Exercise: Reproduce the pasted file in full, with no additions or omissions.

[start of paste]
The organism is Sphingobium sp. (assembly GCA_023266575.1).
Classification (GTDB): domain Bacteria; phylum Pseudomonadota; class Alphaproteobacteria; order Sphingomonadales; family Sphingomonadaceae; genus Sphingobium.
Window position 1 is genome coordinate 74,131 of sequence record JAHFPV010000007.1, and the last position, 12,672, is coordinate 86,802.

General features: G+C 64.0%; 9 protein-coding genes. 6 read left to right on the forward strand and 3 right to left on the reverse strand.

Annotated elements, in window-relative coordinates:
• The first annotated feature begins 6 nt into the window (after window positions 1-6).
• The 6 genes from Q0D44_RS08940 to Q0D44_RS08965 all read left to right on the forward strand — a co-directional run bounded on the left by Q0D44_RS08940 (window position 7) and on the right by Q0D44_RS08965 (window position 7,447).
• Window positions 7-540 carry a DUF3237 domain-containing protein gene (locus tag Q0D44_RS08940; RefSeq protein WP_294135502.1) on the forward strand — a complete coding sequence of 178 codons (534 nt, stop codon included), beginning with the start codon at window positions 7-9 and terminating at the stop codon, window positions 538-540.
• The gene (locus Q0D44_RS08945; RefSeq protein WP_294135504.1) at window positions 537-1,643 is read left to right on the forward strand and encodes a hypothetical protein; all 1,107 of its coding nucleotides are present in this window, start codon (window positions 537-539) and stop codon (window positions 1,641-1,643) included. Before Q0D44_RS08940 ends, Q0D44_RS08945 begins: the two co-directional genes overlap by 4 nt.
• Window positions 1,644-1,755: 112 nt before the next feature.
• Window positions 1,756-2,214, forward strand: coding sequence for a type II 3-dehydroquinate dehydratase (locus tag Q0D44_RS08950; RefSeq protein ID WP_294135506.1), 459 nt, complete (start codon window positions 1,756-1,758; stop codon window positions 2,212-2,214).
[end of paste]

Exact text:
The organism is Sphingobium sp. (assembly GCA_023266575.1).
Classification (GTDB): domain Bacteria; phylum Pseudomonadota; class Alphaproteobacteria; order Sphingomonadales; family Sphingomonadaceae; genus Sphingobium.
Window position 1 is genome coordinate 74,131 of sequence record JAHFPV010000007.1, and the last position, 12,672, is coordinate 86,802.

General features: G+C 64.0%; 9 protein-coding genes. 6 read left to right on the forward strand and 3 right to left on the reverse strand.

Annotated elements, in window-relative coordinates:
• The first annotated feature begins 6 nt into the window (after window positions 1-6).
• The 6 genes from Q0D44_RS08940 to Q0D44_RS08965 all read left to right on the forward strand — a co-directional run bounded on the left by Q0D44_RS08940 (window position 7) and on the right by Q0D44_RS08965 (window position 7,447).
• Window positions 7-540 carry a DUF3237 domain-containing protein gene (locus tag Q0D44_RS08940; RefSeq protein WP_294135502.1) on the forward strand — a complete coding sequence of 178 codons (534 nt, stop codon included), beginning with the start codon at window positions 7-9 and terminating at the stop codon, window positions 538-540.
• The gene (locus Q0D44_RS08945; RefSeq protein WP_294135504.1) at window positions 537-1,643 is read left to right on the forward strand and encodes a hypothetical protein; all 1,107 of its coding nucleotides are present in this window, start codon (window positions 537-539) and stop codon (window positions 1,641-1,643) included. Before Q0D44_RS08940 ends, Q0D44_RS08945 begins: the two co-directional genes overlap by 4 nt.
• Window positions 1,644-1,755: 112 nt before the next feature.
• Window positions 1,756-2,214, forward strand: coding sequence for a type II 3-dehydroquinate dehydratase (locus tag Q0D44_RS08950; RefSeq protein ID WP_294135506.1), 459 nt, complete (start codon window positions 1,756-1,758; stop codon window positions 2,212-2,214).